03 August 2011 @ 11:38 am
Revision is a battlefield  
And lately some of the casualties have been a couple of scenes I always liked and a character who, honestly, sort of annoys me.  But fortunately I've discovered a few foxholes, like a couple of scenes with a new character I like more than I expected, or a way to rearrange the plot in a way that both speeds up the lagging pace of the novel and also salvages what I liked best about my favorite deleted scene.

Another casualty of the revision process lately has been my confidence.  I've been saying for years that I think this is my most readily marketable novel.  This is the first one I plotted out in advance, and it has series potential but stands alone, and it does a lot of things I want the novel to do.  AND I'm suddenly not sure that I'm doing it justice yet.

I've been vicious with this revision.  I've looked at every scene and asked what it actually accomplishes, what purpose it serves, if it puts me to sleep rereading it.  A lot of scenes have simply been slashed out of existence because of that last reason.  And now I'm wondering:  If, after 7 years of living with this novel and thinking about this novel, I have deleted about a third of it, what's to say that after another 7 years of living with it, I wouldn't realize another third of it needed to go?

This morning while I was doing some mundane stuff at my paying job, I got to thinking about the main conflict in my novel and started wondering if it's really as compelling as I think.  What if the "bad guys" are right?  Will readers look at the situation and go, "You know, they have a point.  Why IS it that way?  Who actually benefits from this situation, and why shouldn't they try to change it?"  Because that's absolutely NOT the reaction I want.  But maybe I'm setting myself up for that.

It isn't enough to tell a good story.  I want the story to make sense.  I want the conflict to tug at readers' guts and make them root for the good guys.  And suddenly I wonder if I'm doing that.
Current Mood: worried
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[identity profile] kosmickway.livejournal.com on August 3rd, 2011 09:09 pm (UTC)
I'm at that point with mine, too, actually ... reading it and wondering "is this REALLY going to appeal to my readers or does this just seem fantastic and emotionally challenging and spot-on because I wrote it?"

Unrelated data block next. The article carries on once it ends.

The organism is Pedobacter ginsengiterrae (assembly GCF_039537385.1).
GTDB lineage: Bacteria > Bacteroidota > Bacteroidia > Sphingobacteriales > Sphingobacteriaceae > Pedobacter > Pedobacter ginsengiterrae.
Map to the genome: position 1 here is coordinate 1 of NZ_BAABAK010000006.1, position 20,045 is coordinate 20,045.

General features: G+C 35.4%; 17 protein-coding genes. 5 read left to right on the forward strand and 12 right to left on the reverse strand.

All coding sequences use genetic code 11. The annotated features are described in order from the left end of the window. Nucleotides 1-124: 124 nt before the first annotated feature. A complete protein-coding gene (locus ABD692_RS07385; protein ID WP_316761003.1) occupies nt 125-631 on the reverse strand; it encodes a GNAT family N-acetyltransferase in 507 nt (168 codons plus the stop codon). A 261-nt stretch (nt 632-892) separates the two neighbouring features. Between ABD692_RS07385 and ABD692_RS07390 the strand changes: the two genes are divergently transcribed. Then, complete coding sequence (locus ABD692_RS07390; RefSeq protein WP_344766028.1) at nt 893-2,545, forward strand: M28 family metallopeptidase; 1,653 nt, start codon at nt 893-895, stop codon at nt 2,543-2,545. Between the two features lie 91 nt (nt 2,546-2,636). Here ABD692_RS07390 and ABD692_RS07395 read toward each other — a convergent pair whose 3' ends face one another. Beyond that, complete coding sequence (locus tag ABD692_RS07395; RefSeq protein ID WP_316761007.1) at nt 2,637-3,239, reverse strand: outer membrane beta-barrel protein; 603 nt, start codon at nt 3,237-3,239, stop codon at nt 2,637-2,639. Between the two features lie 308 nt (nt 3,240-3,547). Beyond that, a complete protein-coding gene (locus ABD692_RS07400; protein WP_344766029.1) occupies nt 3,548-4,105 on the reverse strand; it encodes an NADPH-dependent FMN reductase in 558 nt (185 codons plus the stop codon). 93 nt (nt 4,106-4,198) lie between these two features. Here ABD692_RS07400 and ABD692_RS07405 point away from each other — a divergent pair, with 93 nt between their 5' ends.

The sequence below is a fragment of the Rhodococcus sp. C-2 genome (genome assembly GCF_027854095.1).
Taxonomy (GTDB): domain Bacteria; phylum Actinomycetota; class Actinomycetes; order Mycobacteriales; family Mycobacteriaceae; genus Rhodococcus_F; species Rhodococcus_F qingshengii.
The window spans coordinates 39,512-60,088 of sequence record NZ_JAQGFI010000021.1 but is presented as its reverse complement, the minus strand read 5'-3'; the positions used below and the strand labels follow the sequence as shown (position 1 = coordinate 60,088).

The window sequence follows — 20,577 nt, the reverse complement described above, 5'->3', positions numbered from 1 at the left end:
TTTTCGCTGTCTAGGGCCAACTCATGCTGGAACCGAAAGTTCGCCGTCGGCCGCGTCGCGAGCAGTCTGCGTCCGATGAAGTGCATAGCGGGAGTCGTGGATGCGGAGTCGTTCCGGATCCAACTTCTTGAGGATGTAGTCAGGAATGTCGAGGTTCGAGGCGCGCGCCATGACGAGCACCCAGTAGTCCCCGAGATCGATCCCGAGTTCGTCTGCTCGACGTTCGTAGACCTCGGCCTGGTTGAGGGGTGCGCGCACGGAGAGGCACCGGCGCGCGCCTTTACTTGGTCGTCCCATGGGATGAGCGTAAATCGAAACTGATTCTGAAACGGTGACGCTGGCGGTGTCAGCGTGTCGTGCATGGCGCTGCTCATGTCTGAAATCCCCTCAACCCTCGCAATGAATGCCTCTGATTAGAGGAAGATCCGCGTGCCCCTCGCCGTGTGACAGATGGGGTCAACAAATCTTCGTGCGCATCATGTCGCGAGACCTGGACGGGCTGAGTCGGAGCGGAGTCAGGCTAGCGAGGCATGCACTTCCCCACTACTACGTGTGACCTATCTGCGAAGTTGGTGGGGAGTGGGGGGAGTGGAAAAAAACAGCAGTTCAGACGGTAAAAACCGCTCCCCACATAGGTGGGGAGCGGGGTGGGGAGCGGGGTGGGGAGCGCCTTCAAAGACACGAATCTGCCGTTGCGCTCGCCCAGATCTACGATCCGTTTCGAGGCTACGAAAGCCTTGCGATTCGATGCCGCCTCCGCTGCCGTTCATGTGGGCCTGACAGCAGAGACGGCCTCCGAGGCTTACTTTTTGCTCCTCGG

I think we all get to that point in our writing at some point where we've lived with it for so long that we start getting overly critical of it and even can't stand the sight of it for awhile.

When I find scenes like that I cut/paste them into a document that I just title "Reworkables" and leave them for later. I don't touch it for a few months. Then I go back in and really take a look at the scenes, at where I wanted them to go, at what I thought they would accomplish and see if it actually works after some time away from it. And a lot of times it does ... it just needed time to breathe away from my critical eye. I recently added one of the scenes from the "Reworkables" document back in to the manuscript and it got me over a huge case of writer's block.

I guess what I'm trying to say is don't do too much slashing and hacking just now ... do some cutting and pasting and tweaking and reworking and see what happens. Come back to the reworkables scenes later and see where they take you. I bet that they're valuable to the story ... you just can't see how so right at the moment.

I hope you start feeling better about your work soon. But know this ... you are a fantastic writer who has no reason whatsoever to doubt her work or her creative prowess.

[identity profile] stephaniecain.livejournal.com on August 5th, 2011 03:20 pm (UTC)
Thank you for this much needed encouragement. I've taken a couple of days off revision to write the beginning of a new story and to watch movies last night. I think I'll be able to approach this with a fresh attitude next.

I definitely never delete scenes without having them backed up. In fact, I have digital copies of the past three drafts of this novel, I believe, so none of those scenes are irretrievably lost.

Some of those scenes, though, I promise, are entirely pointless. There is a little bit of character development, but that's easily moved into other scenes that have more purpose plot-wise. I'm not trying to write a literary novel here. *G* It's urban fantasy. That needs action. :)

<3 You are awesome.
http://lar_laughs.livejournal.com/: Danbo - waiting for coffee[identity profile] lar_laughs.livejournal.com on August 4th, 2011 03:36 am (UTC)
And what if some readers think that? You're showing one point of view. You make it accessible. Don't doubt that point of view. it's yours. Own it! If you believe it, others will, too.
[identity profile] stephaniecain.livejournal.com on August 5th, 2011 03:23 pm (UTC)
You're right, but I also think this is at least a semi-valid worry. I do believe there is, or that at least in the historical beginning of this situation, there was a real symbiotic benefit to all parties. It's just a few malcontents who are deprived of power by this situation who are trying to take advantage of it. For now I just am trying to figure out how to show that without a gazillion pages of backstory, and how to make it matter to the reader.

Thanks for your encouragement. :)